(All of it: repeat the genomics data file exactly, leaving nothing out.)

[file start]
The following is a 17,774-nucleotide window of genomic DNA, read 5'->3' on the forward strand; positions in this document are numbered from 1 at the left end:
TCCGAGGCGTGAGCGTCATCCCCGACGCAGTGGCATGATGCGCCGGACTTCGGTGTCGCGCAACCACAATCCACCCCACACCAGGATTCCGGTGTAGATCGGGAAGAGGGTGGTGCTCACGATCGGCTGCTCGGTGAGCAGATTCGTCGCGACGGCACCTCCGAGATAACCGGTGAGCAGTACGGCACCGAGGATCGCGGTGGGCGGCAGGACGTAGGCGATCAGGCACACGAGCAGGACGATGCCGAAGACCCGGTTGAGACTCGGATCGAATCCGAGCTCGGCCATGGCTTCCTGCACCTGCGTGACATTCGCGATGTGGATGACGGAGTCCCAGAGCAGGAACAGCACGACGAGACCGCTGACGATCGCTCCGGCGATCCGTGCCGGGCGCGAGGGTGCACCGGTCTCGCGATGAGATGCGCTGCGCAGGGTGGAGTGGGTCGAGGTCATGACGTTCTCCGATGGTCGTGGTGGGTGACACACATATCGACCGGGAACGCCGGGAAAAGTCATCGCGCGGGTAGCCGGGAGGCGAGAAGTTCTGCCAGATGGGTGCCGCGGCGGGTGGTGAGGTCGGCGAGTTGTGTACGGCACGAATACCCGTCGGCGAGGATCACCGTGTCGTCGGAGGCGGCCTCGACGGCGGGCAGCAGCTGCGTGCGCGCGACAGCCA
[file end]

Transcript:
The following is a 17,774-nucleotide window of genomic DNA, read 5'->3' on the forward strand; positions in this document are numbered from 1 at the left end:
TCCGAGGCGTGAGCGTCATCCCCGACGCAGTGGCATGATGCGCCGGACTTCGGTGTCGCGCAACCACAATCCACCCCACACCAGGATTCCGGTGTAGATCGGGAAGAGGGTGGTGCTCACGATCGGCTGCTCGGTGAGCAGATTCGTCGCGACGGCACCTCCGAGATAACCGGTGAGCAGTACGGCACCGAGGATCGCGGTGGGCGGCAGGACGTAGGCGATCAGGCACACGAGCAGGACGATGCCGAAGACCCGGTTGAGACTCGGATCGAATCCGAGCTCGGCCATGGCTTCCTGCACCTGCGTGACATTCGCGATGTGGATGACGGAGTCCCAGAGCAGGAACAGCACGACGAGACCGCTGACGATCGCTCCGGCGATCCGTGCCGGGCGCGAGGGTGCACCGGTCTCGCGATGAGATGCGCTGCGCAGGGTGGAGTGGGTCGAGGTCATGACGTTCTCCGATGGTCGTGGTGGGTGACACACATATCGACCGGGAACGCCGGGAAAAGTCATCGCGCGGGTAGCCGGGAGGCGAGAAGTTCTGCCAGATGGGTGCCGCGGCGGGTGGTGAGGTCGGCGAGTTGTGTACGGCACGAATACCCGTCGGCGAGGATCACCGTGTCGTCGGAGGCGGCCTCGACGGCGGGCAGCAGCTGCGTGCGCGCGACAGCCA